Intending to Remember: Rapid Mobilization of Attention Enhances Memory Richard A. Block Montana State University Introduction: Two Questions Is intending to remember information effective or even necessary for remembering?
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Richard A. BlockMontana State University
Is intending to remember information effective or even necessary for remembering?
If intending to remember improves memory, how quickly can attentional resources be allocated to enhance remembering?
Issues concerning intentional- versus incidental- memory began to be studied in the late 1800s.
By the 1960s, some researchers concluded that “intent per se is not a significant variable in learning” (Postman, 1964).
This view was supported in the mid-1970s: Research on levels-of-processing suggested that memory depends on the “depth” of an orienting task but not much on whether or not subjects are instructed to remember the presented information.
Research on intent to remember has been limited in two main ways:
The concept of intention is closely related to that of automaticity (automatic vs. controlled processes):
Several criteria must be met to conclude that a process is automatic. These include:
We began by investigating effects of intent on recognition memory for human faces. This provides a relatively strong test of effects of intent because many of the component processes in face encoding are thought to occur automatically.
In order to minimize the likelihood that people in an incidental-memory condition may deliberately try to remember stimuli, one of two methods must be used:
Experiment 1 investigated whether encoding faces is automatic, controlled, or both.
Recognition performance was better in the intentional than in the incidental condition.
Experiment 2 investigated the speed of controlled (intentional) encoding of faces.
Here are some examples of the four types of pictures:
In a randomly ordered series, half the pictures of each type were presented for 1 s, and half were presented for 3 s.
Thanks to Shlomo Bentin for the pictures.
Face recognition was better in the intentional condition at both durations.
Experiment 3 investigated the speed of controlled (intentional) encoding of bird pictures.
Bird recognition was better in the intentional condition and at the longer duration.
Experiment 4 compared the speed of controlled (intentional) encoding of human faces, ape faces, and birds.
Here are some examples of the four types of pictures:
In a randomly ordered series, half the pictures of each type were presented for 0.5 s and half for 2.0 s. Note this reduction in stimulus duration from Experiment 3.
The effect of intent was small (d=0.33) but significant at 0.5 s and medium (d=0.49) at 2.0 s.
Intentional memory improved bird recognition (although only significantly at 2.0 s).
Intentional memory improved ape-face recognition at both 0.5 s and 2.0 s.
Intentional memory improved human-face recognition (although only significantly at 2.0 s).
How does intent to remember work?
Reeves and Sperling (1986) found evidence for a so-called attentional gate that can “open” within 400 ms, allowing effective short-term memory encoding of information.
In addition to providing much-needed evidence on intending to remember, our findings support this notion.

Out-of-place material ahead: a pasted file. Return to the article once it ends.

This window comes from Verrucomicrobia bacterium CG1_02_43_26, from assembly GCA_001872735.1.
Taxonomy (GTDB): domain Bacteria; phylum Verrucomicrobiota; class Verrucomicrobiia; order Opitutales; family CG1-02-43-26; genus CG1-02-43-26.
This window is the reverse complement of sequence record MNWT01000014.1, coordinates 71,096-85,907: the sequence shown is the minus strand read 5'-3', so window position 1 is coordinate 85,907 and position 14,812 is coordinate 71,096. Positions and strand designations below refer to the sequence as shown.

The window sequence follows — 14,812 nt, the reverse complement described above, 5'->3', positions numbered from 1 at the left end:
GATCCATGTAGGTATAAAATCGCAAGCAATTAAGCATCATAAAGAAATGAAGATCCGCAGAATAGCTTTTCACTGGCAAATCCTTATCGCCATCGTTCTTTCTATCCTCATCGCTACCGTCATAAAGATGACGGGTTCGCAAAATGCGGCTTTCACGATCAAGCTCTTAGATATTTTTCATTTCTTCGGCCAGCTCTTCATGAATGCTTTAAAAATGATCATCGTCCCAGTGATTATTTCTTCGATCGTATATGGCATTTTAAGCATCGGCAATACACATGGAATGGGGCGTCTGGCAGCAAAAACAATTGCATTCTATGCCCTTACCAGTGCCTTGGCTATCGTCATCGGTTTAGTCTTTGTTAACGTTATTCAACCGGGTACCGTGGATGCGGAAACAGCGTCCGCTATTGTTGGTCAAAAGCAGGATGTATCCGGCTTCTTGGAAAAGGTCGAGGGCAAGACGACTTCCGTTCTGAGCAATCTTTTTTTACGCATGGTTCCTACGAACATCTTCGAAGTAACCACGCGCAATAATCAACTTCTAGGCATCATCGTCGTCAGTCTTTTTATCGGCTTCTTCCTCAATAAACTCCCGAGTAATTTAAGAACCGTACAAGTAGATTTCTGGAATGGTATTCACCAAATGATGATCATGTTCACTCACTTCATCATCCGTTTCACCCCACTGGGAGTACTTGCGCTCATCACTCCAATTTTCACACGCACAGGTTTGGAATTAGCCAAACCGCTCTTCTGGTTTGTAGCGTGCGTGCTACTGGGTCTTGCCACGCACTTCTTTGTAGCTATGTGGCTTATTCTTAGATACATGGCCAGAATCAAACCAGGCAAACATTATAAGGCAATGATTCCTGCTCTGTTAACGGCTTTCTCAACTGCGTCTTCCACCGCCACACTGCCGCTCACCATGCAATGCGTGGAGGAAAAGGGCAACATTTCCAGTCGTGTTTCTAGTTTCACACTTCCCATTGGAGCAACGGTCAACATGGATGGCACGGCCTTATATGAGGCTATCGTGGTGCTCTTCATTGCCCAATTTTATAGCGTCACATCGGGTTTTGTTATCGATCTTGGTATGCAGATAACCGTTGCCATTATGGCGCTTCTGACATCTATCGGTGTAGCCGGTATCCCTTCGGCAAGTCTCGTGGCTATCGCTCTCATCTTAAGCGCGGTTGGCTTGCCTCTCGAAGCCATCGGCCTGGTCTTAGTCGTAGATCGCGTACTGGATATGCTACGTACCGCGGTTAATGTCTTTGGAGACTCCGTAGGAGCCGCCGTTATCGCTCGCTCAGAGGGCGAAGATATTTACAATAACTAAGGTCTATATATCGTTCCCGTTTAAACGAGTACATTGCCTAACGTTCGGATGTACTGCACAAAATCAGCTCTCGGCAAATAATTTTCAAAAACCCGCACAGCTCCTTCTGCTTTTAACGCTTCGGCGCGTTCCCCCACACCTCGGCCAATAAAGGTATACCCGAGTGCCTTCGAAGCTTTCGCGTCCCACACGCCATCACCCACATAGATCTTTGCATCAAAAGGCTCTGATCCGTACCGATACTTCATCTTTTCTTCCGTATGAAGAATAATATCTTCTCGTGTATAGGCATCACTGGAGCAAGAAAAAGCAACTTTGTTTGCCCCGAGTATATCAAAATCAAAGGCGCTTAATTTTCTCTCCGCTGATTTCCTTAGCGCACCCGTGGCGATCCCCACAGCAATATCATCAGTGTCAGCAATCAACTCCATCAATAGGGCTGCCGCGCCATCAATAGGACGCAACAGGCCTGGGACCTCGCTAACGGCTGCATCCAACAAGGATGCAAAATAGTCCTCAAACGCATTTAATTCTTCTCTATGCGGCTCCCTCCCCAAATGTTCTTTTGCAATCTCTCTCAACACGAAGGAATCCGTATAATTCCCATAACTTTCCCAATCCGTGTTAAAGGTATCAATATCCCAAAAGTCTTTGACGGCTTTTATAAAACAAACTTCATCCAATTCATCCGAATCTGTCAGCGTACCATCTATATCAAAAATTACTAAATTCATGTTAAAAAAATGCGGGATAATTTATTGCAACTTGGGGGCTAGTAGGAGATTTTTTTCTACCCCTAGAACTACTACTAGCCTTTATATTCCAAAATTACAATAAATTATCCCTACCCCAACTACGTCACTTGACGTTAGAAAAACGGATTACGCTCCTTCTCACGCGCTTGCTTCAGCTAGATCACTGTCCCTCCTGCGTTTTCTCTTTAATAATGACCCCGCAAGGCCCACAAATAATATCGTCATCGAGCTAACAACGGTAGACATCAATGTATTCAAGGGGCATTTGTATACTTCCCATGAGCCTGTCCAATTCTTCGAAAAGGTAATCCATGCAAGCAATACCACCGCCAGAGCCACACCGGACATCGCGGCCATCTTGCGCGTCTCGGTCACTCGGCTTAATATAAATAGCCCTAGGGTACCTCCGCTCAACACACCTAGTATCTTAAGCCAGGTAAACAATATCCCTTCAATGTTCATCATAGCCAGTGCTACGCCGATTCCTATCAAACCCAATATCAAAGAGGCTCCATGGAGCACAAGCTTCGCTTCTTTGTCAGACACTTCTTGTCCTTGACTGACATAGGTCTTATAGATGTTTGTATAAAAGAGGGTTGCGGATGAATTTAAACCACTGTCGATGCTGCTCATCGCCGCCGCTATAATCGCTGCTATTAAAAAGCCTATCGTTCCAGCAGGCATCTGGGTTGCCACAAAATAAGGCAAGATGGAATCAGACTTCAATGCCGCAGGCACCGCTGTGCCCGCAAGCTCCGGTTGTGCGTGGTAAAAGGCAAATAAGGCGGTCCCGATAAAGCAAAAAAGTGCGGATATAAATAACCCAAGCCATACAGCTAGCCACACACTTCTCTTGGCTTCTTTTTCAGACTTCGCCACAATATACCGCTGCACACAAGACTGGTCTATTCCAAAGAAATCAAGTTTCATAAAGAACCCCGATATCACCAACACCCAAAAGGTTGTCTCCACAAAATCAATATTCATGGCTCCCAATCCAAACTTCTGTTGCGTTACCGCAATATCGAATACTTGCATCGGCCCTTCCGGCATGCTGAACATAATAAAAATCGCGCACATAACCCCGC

Human face encoding is linked to the N170 component of the ERP (Gauthier & Curby, 2005), suggesting that automatic face encoding occurs quickly. Does intentionality have a subsequent effect (i.e., within the range from 170 to 500 ms)?
In contrast to pictures viewed under incidental conditions, those viewed under intentional-memory conditions produce ERP changes in the range of 250-450 ms (Noldy et al., 1990).
Our memory data support and extend these findings.
Human face encoding apparently relies on automatic processing, as reflected in N170 component of the ERP.
However, beginning at about 500 ms, intent to remember a face enhances subsequent memory, presumably as a result of a rapid allocation of attentional resources.
Similar effects are seen for other pictorial stimuli (ape faces and birds), although they may lack the automatic, early (N170) component.
Intentional encoding of pictorial information enhances subsequent recognition memory, even at short (500 ms) stimulus durations.
Manipulating intentional- versus incidental-memory reveals whether or not some component stimulus-encoding processes are controlled.
Previous conclusions about intending to remember, based mainly on verbal materials presented for longer durations, should be viewed with caution.
Attentional resources may be rapidly mobilized in order to enhance subsequent remembering of information.
At Tel Aviv University, my colleague—
I thank many researchers who assisted me.
At Montana State University, student researchers—
Gauthier, I., & Curby, K. M. (2005). A perceptual traffic jam on Highway N170: Interference between face and car expertise. Current Directions in Psychological Science, 14, 30-33.
Hyde, T. S., & Jenkins, J. J. (1973). Recall for words as a function of semantic, graphic, and syntactic orienting tasks. Journal of Verbal Learning and Verbal Behavior, 12, 471-480.
Kahneman, D. (1973). Attention and effort. Englewood Cliffs, NJ: Prentice-Hall.
Myers, G. C. (1913). A study in incidental memory. Archives of Psychology, 4.
Noldy, N. E., Stelmack, R. M., & Campbell, K. B. (1990). Event-related potentials and recognition memory for pictures and words: The effects of intentional and incidental learning. Psychophysiology, 27, 417-428.
Postman, L. (1964). Short-term memory and incidental learning. In A. W. Melton (Ed.), Categories of human learning. New York: Academic Press.
Reeves, A., & Sperling, G. (1986). Attention gating in short-term visual memory. Psychological Review, 93, 180-206.